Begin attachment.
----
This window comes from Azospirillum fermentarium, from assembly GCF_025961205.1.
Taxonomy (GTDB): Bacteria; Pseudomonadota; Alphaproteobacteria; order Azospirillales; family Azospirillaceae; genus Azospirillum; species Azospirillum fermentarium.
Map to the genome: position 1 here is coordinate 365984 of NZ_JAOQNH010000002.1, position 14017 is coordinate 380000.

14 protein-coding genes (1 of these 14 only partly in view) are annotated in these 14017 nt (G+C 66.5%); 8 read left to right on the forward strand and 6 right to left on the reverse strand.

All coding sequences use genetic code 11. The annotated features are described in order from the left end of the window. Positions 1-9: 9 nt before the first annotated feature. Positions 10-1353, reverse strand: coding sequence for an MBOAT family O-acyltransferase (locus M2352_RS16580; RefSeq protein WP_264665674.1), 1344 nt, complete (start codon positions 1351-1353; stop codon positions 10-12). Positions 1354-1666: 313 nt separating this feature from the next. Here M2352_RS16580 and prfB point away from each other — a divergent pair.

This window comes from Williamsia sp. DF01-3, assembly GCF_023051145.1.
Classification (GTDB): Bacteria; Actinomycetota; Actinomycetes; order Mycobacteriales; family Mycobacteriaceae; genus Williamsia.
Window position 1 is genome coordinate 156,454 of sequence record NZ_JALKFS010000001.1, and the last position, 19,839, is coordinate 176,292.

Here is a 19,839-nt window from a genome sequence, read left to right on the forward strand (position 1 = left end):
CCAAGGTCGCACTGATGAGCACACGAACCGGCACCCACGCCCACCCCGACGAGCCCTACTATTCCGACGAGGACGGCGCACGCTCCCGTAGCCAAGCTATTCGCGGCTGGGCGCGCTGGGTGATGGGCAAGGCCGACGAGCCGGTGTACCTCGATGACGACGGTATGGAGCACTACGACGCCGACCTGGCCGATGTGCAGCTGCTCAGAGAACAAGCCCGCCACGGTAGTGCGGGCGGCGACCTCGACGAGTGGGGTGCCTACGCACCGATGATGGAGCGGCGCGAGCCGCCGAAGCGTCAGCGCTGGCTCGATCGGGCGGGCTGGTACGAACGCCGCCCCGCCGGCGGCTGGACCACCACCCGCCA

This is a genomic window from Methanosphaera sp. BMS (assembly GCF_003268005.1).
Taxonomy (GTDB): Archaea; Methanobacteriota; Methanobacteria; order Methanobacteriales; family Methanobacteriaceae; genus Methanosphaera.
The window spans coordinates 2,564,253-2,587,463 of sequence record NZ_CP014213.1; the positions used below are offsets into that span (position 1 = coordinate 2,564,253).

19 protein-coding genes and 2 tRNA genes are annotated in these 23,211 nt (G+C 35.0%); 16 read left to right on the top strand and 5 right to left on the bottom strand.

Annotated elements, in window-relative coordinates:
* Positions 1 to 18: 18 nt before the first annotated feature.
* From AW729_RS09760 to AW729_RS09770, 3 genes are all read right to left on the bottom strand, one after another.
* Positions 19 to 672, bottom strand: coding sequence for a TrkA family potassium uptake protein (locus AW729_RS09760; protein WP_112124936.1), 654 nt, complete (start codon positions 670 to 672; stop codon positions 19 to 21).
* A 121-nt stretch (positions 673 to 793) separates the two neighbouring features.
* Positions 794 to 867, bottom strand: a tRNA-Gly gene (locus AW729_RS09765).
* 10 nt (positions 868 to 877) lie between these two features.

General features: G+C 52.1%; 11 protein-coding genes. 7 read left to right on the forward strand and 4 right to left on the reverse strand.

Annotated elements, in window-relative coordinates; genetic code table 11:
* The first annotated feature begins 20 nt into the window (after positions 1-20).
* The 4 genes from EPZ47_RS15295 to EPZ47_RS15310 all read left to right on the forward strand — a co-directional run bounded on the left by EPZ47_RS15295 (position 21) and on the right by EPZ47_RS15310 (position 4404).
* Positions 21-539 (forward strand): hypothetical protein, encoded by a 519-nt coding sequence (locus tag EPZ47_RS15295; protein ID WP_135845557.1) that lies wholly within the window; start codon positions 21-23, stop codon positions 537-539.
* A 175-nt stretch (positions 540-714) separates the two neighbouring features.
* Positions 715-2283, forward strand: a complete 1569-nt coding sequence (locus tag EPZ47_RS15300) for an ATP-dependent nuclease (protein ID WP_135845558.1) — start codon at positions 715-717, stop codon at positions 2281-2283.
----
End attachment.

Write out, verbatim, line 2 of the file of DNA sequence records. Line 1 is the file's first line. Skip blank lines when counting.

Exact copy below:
Taxonomy (GTDB): Bacteria; Pseudomonadota; Alphaproteobacteria; order Azospirillales; family Azospirillaceae; genus Azospirillum; species Azospirillum fermentarium.